Rod Byers: Hiding in plain sight — Carlos Caruncho, Arquils Winery | TheUnion.com
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Rod Byers: Hiding in plain sight — Carlos Caruncho, Arquils Winery

Caruncho started resurrecting the four-acre vineyard in 2018 and opened Arquils Winery (arquils.com) in 2019. He farms organically, intending to morph into farming biodynamically and refers to himself as a non-interventionist winemaker.
Provided photo
Carlos Caruncho believes that with the proper care in the vineyard the grapes arrive in the winery with everything they need: add nothing; take nothing away.
Provided photo

I have had occasions over the years to be in big rooms filled with lots of wine people. In my experience, winemakers, while seldom the flashiest, are usually the most interesting, often the most talented people in those rooms.

Highly educated, often in different and sometimes multiple fields, they come to winemaking by choice, not because they can’t do anything else. It’s daunting when you add up the academic skills of any four accomplished winemakers sitting at a card table. Yet they choose winemaking.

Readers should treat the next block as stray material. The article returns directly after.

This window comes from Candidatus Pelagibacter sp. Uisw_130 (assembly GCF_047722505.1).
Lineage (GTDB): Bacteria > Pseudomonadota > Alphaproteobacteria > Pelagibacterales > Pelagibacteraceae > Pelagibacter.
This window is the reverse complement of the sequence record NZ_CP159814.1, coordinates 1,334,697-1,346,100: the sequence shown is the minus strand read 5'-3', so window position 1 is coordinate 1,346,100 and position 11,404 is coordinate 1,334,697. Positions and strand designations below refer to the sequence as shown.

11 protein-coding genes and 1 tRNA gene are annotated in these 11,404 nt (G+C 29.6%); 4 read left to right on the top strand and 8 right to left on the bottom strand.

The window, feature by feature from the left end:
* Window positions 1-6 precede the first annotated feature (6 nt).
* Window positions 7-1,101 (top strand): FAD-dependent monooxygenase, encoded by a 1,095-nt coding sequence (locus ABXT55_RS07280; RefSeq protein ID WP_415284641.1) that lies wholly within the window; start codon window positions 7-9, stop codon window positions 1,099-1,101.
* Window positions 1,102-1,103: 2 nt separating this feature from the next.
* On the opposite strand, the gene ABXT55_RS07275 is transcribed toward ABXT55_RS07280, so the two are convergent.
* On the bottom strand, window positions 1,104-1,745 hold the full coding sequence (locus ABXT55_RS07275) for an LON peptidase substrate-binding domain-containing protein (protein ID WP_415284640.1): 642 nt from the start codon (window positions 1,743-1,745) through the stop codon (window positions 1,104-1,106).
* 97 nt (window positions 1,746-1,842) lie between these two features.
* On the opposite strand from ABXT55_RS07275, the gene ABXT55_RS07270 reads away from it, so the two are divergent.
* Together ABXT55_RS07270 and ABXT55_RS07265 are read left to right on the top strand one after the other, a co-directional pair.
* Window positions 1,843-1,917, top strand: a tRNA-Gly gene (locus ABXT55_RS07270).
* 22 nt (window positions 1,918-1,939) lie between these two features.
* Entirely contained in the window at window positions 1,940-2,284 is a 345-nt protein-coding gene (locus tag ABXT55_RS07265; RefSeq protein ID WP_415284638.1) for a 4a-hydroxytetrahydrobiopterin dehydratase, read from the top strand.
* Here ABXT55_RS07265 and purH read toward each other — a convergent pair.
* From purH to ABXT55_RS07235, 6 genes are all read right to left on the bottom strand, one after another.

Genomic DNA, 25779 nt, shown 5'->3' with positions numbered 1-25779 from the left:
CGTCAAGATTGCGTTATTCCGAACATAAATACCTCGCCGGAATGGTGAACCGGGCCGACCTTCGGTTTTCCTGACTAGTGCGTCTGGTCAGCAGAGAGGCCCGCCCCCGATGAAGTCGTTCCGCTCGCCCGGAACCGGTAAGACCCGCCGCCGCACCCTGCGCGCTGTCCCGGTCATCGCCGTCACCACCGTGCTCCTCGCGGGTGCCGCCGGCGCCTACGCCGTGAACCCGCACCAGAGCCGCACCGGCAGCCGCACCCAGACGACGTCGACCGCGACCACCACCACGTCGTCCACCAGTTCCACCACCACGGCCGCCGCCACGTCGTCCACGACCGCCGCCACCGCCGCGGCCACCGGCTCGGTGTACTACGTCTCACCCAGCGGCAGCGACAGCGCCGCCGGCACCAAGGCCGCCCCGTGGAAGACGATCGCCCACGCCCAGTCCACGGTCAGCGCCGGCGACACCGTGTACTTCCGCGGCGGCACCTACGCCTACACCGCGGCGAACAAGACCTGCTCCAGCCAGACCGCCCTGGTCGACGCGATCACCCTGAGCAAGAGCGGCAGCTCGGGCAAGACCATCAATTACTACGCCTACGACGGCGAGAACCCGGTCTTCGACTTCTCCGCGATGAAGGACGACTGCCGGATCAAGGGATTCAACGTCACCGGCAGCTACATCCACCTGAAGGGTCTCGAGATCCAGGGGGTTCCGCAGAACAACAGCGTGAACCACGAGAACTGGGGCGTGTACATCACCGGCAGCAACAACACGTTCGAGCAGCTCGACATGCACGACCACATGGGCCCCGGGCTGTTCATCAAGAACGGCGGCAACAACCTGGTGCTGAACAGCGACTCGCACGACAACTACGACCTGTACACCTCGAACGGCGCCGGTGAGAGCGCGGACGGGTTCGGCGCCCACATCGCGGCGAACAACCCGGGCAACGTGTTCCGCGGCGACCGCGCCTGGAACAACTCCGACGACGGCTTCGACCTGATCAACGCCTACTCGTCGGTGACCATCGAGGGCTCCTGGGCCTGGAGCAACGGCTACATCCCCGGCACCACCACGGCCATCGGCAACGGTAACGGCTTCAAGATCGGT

Whatever it is, winemaking attracts interesting people.



I just met Carlos Caruncho, a winemaker operating out of the old, Snow Mountain Vineyard on Cement Hill Road just outside Nevada City. First planted in 1978 by Richard Cobden, the vineyard has a long but checkered past.

Caruncho started resurrecting the four-acre vineyard in 2018 and opened Arquils Winery (arquils.com) in 2019. He farms organically, intending to morph into farming biodynamically and refers to himself as a non-interventionist winemaker.



Caruncho was born in Cuba, speaking Spanish. After high school he enrolled in a Russian student exchange program.

He relocated to Oryol, located six hours south of Moscow. He studied Russian Literature and Language graduating with both Bachelor and Master degrees. As part of the exchange, he returned to Cuba to instruct officers in a secret, government-run military school.

Finishing that, he worked as the main translator for the Chernobyl Project outside of Havana. That job earned him an invitation back to Russia to work on the Chernobyl Project there.

Heading for Russia, he took off from Havana with a stopover in Gander, Newfoundland. It was there that he asked the Canadian officer on duty for asylum. No small thing, he knew he was facing 25 years at least if he got caught.

Fleeing for his life, he ducked behind a column in the airport candy store hiding from the KGB officer in charge who was frantically looking for him.

It was only for the final boarding call that the KGB officer reluctantly gave up his search. And there was Carlos, speaking Spanish, Russian, if you prefer, with twelve dollars and no suitcase, asking for asylum. He hadn’t even told his mother he was going to do it.

He lived, freezing in Newfoundland for a year, delivering newspapers, waiting for his asylum case to be adjudicated. In 1991 he crossed into America, receiving refugee status in 1992.